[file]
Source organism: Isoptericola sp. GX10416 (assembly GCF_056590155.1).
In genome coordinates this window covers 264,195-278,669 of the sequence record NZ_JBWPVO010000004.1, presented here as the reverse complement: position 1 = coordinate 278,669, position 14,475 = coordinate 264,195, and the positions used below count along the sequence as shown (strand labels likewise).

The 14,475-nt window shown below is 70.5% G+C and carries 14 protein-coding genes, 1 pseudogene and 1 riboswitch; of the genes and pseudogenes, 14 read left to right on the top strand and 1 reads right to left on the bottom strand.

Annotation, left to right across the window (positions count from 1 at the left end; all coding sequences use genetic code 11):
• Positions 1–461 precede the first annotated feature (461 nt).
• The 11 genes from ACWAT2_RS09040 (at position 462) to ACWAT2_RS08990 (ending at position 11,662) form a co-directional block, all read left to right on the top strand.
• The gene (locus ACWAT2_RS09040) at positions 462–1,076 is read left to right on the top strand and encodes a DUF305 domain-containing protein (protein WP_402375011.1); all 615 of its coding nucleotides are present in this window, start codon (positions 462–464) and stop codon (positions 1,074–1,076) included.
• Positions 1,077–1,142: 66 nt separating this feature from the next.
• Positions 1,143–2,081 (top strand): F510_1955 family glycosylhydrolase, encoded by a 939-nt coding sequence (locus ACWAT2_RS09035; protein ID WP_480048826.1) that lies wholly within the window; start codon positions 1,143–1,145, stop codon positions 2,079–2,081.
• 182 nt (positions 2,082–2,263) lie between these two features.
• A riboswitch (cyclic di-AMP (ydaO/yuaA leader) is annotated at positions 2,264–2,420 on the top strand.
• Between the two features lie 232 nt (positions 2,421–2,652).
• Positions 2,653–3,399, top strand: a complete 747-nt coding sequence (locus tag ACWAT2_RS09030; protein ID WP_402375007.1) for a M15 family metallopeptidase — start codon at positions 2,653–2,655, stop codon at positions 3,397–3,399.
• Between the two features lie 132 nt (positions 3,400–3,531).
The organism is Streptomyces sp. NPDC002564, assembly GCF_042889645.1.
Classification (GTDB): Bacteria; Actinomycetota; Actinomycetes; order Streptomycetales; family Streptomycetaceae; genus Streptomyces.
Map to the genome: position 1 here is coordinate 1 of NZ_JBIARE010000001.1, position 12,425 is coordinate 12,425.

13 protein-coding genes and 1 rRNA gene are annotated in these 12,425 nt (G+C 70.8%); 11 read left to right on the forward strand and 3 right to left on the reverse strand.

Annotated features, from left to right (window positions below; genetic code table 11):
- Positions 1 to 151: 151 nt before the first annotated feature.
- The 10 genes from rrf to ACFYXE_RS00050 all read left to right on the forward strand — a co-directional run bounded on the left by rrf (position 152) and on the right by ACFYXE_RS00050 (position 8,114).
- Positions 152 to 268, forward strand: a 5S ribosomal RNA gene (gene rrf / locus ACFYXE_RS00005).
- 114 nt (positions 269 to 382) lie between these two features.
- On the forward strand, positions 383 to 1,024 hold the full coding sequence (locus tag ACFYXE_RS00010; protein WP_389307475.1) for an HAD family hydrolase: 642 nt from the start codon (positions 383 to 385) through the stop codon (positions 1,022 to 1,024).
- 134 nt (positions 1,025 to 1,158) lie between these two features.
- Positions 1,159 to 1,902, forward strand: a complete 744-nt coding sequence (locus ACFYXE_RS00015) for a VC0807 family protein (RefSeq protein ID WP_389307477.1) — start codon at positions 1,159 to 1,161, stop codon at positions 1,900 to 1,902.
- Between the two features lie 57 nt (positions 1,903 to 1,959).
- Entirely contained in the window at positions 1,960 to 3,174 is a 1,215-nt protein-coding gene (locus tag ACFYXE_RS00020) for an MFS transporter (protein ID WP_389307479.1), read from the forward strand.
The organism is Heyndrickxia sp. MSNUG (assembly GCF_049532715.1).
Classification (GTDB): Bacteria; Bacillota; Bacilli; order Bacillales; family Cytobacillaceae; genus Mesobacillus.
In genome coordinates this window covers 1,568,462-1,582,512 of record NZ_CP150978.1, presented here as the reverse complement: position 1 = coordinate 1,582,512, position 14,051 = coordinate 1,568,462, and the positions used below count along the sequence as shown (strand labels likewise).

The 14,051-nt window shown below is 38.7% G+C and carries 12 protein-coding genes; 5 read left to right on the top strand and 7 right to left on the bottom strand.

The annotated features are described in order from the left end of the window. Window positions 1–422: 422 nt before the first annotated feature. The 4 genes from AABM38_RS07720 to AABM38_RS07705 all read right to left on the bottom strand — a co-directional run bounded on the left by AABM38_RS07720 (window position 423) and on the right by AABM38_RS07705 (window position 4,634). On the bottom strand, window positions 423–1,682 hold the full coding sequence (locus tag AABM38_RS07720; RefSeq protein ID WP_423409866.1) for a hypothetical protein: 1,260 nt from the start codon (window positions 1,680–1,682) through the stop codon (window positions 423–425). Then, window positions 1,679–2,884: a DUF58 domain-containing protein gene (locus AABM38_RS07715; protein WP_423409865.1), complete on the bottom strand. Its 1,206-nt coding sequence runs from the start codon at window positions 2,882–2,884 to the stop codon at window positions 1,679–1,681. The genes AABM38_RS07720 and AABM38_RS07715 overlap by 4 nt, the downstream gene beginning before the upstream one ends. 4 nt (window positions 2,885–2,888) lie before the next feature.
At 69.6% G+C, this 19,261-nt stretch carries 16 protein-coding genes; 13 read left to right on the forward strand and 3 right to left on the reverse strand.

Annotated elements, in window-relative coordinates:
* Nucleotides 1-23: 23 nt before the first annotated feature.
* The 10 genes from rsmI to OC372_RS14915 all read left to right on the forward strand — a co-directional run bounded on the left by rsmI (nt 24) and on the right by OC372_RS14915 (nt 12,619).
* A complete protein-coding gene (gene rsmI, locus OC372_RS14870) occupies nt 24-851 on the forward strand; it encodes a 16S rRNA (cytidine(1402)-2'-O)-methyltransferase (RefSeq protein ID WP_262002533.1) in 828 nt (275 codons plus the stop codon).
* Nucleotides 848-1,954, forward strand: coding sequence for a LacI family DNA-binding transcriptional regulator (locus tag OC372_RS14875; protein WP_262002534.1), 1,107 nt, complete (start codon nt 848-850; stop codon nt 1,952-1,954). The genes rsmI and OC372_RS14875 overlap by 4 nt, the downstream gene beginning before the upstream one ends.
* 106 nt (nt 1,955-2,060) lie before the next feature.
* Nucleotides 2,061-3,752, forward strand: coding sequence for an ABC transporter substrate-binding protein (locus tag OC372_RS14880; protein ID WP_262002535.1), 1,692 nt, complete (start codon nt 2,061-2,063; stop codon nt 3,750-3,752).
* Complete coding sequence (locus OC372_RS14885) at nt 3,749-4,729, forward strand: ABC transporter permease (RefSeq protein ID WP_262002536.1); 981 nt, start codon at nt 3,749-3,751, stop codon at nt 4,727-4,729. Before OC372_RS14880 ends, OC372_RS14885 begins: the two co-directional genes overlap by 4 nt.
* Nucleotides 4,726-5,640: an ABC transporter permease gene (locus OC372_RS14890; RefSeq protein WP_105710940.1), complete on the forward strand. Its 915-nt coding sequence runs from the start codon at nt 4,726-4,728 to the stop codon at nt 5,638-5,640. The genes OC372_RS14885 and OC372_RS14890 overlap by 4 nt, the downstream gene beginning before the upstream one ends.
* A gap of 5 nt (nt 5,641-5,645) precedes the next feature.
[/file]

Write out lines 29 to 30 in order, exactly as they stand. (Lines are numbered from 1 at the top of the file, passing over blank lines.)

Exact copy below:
The organism is Heyndrickxia sp. MSNUG (assembly GCF_049532715.1).
Classification (GTDB): Bacteria; Bacillota; Bacilli; order Bacillales; family Cytobacillaceae; genus Mesobacillus.